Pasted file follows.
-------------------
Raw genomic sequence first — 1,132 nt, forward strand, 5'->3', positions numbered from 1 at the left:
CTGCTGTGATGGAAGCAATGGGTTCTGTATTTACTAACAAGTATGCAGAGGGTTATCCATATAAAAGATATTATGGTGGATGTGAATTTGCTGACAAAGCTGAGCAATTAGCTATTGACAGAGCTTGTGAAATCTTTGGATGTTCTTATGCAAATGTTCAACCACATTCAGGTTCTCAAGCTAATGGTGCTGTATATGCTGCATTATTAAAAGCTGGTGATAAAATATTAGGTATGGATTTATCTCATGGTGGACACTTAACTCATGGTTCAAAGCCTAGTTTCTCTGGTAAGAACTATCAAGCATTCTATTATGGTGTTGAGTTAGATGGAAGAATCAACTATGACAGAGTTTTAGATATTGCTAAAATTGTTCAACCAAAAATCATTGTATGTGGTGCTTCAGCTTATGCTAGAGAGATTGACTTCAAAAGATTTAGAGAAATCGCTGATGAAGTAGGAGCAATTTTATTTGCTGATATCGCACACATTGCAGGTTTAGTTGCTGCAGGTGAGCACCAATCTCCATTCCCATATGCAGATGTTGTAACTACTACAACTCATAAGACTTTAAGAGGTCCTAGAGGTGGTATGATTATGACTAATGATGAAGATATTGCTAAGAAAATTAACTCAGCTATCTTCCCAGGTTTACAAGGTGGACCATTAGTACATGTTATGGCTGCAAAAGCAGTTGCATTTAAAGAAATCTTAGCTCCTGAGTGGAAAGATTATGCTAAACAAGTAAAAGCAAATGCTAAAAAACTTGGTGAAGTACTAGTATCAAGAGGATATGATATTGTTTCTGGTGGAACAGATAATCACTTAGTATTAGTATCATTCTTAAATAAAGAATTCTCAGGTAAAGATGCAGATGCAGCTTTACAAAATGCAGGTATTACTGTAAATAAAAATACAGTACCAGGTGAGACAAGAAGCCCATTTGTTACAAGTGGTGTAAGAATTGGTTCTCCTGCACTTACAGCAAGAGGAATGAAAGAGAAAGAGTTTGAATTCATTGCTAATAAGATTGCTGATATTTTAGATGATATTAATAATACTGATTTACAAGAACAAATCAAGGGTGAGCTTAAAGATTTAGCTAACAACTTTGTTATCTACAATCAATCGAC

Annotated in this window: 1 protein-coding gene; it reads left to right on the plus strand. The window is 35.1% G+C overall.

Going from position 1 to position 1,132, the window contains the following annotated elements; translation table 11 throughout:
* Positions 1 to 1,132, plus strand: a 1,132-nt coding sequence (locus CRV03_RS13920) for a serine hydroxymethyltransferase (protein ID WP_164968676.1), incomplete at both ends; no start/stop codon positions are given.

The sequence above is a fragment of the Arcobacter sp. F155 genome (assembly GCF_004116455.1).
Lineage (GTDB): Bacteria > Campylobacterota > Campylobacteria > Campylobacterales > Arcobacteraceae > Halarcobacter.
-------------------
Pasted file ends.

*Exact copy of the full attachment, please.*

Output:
Raw genomic sequence first — 1,132 nt, forward strand, 5'->3', positions numbered from 1 at the left:
CTGCTGTGATGGAAGCAATGGGTTCTGTATTTACTAACAAGTATGCAGAGGGTTATCCATATAAAAGATATTATGGTGGATGTGAATTTGCTGACAAAGCTGAGCAATTAGCTATTGACAGAGCTTGTGAAATCTTTGGATGTTCTTATGCAAATGTTCAACCACATTCAGGTTCTCAAGCTAATGGTGCTGTATATGCTGCATTATTAAAAGCTGGTGATAAAATATTAGGTATGGATTTATCTCATGGTGGACACTTAACTCATGGTTCAAAGCCTAGTTTCTCTGGTAAGAACTATCAAGCATTCTATTATGGTGTTGAGTTAGATGGAAGAATCAACTATGACAGAGTTTTAGATATTGCTAAAATTGTTCAACCAAAAATCATTGTATGTGGTGCTTCAGCTTATGCTAGAGAGATTGACTTCAAAAGATTTAGAGAAATCGCTGATGAAGTAGGAGCAATTTTATTTGCTGATATCGCACACATTGCAGGTTTAGTTGCTGCAGGTGAGCACCAATCTCCATTCCCATATGCAGATGTTGTAACTACTACAACTCATAAGACTTTAAGAGGTCCTAGAGGTGGTATGATTATGACTAATGATGAAGATATTGCTAAGAAAATTAACTCAGCTATCTTCCCAGGTTTACAAGGTGGACCATTAGTACATGTTATGGCTGCAAAAGCAGTTGCATTTAAAGAAATCTTAGCTCCTGAGTGGAAAGATTATGCTAAACAAGTAAAAGCAAATGCTAAAAAACTTGGTGAAGTACTAGTATCAAGAGGATATGATATTGTTTCTGGTGGAACAGATAATCACTTAGTATTAGTATCATTCTTAAATAAAGAATTCTCAGGTAAAGATGCAGATGCAGCTTTACAAAATGCAGGTATTACTGTAAATAAAAATACAGTACCAGGTGAGACAAGAAGCCCATTTGTTACAAGTGGTGTAAGAATTGGTTCTCCTGCACTTACAGCAAGAGGAATGAAAGAGAAAGAGTTTGAATTCATTGCTAATAAGATTGCTGATATTTTAGATGATATTAATAATACTGATTTACAAGAACAAATCAAGGGTGAGCTTAAAGATTTAGCTAACAACTTTGTTATCTACAATCAATCGAC

Annotated in this window: 1 protein-coding gene; it reads left to right on the plus strand. The window is 35.1% G+C overall.

Going from position 1 to position 1,132, the window contains the following annotated elements; translation table 11 throughout:
* Positions 1 to 1,132, plus strand: a 1,132-nt coding sequence (locus CRV03_RS13920) for a serine hydroxymethyltransferase (protein ID WP_164968676.1), incomplete at both ends; no start/stop codon positions are given.

The sequence above is a fragment of the Arcobacter sp. F155 genome (assembly GCF_004116455.1).
Lineage (GTDB): Bacteria > Campylobacterota > Campylobacteria > Campylobacterales > Arcobacteraceae > Halarcobacter.